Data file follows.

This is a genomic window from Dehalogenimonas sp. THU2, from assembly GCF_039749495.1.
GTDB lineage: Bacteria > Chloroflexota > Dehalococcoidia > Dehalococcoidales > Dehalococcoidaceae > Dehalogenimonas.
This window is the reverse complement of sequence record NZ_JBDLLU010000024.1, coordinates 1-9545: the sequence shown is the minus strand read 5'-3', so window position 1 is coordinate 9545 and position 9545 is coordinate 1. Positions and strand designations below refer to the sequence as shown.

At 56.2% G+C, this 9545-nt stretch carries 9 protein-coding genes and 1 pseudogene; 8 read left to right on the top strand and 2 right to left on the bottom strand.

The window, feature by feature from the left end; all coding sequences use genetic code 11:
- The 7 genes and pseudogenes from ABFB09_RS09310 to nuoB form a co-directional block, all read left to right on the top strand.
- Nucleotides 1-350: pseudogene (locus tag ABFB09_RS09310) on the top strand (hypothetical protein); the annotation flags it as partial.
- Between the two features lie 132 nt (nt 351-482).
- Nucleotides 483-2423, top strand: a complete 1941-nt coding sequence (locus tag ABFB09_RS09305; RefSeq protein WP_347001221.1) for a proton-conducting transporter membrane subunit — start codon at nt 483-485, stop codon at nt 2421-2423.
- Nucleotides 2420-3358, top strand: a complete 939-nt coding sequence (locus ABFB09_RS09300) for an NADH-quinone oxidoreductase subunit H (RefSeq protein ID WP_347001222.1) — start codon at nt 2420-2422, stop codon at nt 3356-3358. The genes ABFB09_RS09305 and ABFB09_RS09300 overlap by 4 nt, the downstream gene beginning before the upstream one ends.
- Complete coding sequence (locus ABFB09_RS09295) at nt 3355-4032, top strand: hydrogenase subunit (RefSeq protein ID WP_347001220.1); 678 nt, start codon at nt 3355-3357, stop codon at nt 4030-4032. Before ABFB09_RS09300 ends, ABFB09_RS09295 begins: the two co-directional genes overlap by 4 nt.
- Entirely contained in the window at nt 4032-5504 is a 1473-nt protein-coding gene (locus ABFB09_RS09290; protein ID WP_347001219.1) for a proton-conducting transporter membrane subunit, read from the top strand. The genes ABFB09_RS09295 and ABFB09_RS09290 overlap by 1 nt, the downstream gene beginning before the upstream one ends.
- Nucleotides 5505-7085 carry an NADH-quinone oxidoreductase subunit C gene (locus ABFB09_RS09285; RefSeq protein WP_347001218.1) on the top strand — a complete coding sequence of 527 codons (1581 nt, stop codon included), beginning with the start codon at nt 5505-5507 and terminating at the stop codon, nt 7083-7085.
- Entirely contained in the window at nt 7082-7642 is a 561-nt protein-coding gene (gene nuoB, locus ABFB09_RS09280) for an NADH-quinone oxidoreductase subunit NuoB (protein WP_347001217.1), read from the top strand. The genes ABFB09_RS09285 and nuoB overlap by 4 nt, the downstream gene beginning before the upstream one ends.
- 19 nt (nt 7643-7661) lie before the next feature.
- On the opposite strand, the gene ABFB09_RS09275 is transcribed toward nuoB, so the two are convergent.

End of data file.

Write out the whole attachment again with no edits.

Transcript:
This is a genomic window from Dehalogenimonas sp. THU2, from assembly GCF_039749495.1.
GTDB lineage: Bacteria > Chloroflexota > Dehalococcoidia > Dehalococcoidales > Dehalococcoidaceae > Dehalogenimonas.
This window is the reverse complement of sequence record NZ_JBDLLU010000024.1, coordinates 1-9545: the sequence shown is the minus strand read 5'-3', so window position 1 is coordinate 9545 and position 9545 is coordinate 1. Positions and strand designations below refer to the sequence as shown.

At 56.2% G+C, this 9545-nt stretch carries 9 protein-coding genes and 1 pseudogene; 8 read left to right on the top strand and 2 right to left on the bottom strand.

The window, feature by feature from the left end; all coding sequences use genetic code 11:
- The 7 genes and pseudogenes from ABFB09_RS09310 to nuoB form a co-directional block, all read left to right on the top strand.
- Nucleotides 1-350: pseudogene (locus tag ABFB09_RS09310) on the top strand (hypothetical protein); the annotation flags it as partial.
- Between the two features lie 132 nt (nt 351-482).
- Nucleotides 483-2423, top strand: a complete 1941-nt coding sequence (locus tag ABFB09_RS09305; RefSeq protein WP_347001221.1) for a proton-conducting transporter membrane subunit — start codon at nt 483-485, stop codon at nt 2421-2423.
- Nucleotides 2420-3358, top strand: a complete 939-nt coding sequence (locus ABFB09_RS09300) for an NADH-quinone oxidoreductase subunit H (RefSeq protein ID WP_347001222.1) — start codon at nt 2420-2422, stop codon at nt 3356-3358. The genes ABFB09_RS09305 and ABFB09_RS09300 overlap by 4 nt, the downstream gene beginning before the upstream one ends.
- Complete coding sequence (locus ABFB09_RS09295) at nt 3355-4032, top strand: hydrogenase subunit (RefSeq protein ID WP_347001220.1); 678 nt, start codon at nt 3355-3357, stop codon at nt 4030-4032. Before ABFB09_RS09300 ends, ABFB09_RS09295 begins: the two co-directional genes overlap by 4 nt.
- Entirely contained in the window at nt 4032-5504 is a 1473-nt protein-coding gene (locus ABFB09_RS09290; protein ID WP_347001219.1) for a proton-conducting transporter membrane subunit, read from the top strand. The genes ABFB09_RS09295 and ABFB09_RS09290 overlap by 1 nt, the downstream gene beginning before the upstream one ends.
- Nucleotides 5505-7085 carry an NADH-quinone oxidoreductase subunit C gene (locus ABFB09_RS09285; RefSeq protein WP_347001218.1) on the top strand — a complete coding sequence of 527 codons (1581 nt, stop codon included), beginning with the start codon at nt 5505-5507 and terminating at the stop codon, nt 7083-7085.
- Entirely contained in the window at nt 7082-7642 is a 561-nt protein-coding gene (gene nuoB, locus ABFB09_RS09280) for an NADH-quinone oxidoreductase subunit NuoB (protein WP_347001217.1), read from the top strand. The genes ABFB09_RS09285 and nuoB overlap by 4 nt, the downstream gene beginning before the upstream one ends.
- 19 nt (nt 7643-7661) lie before the next feature.
- On the opposite strand, the gene ABFB09_RS09275 is transcribed toward nuoB, so the two are convergent.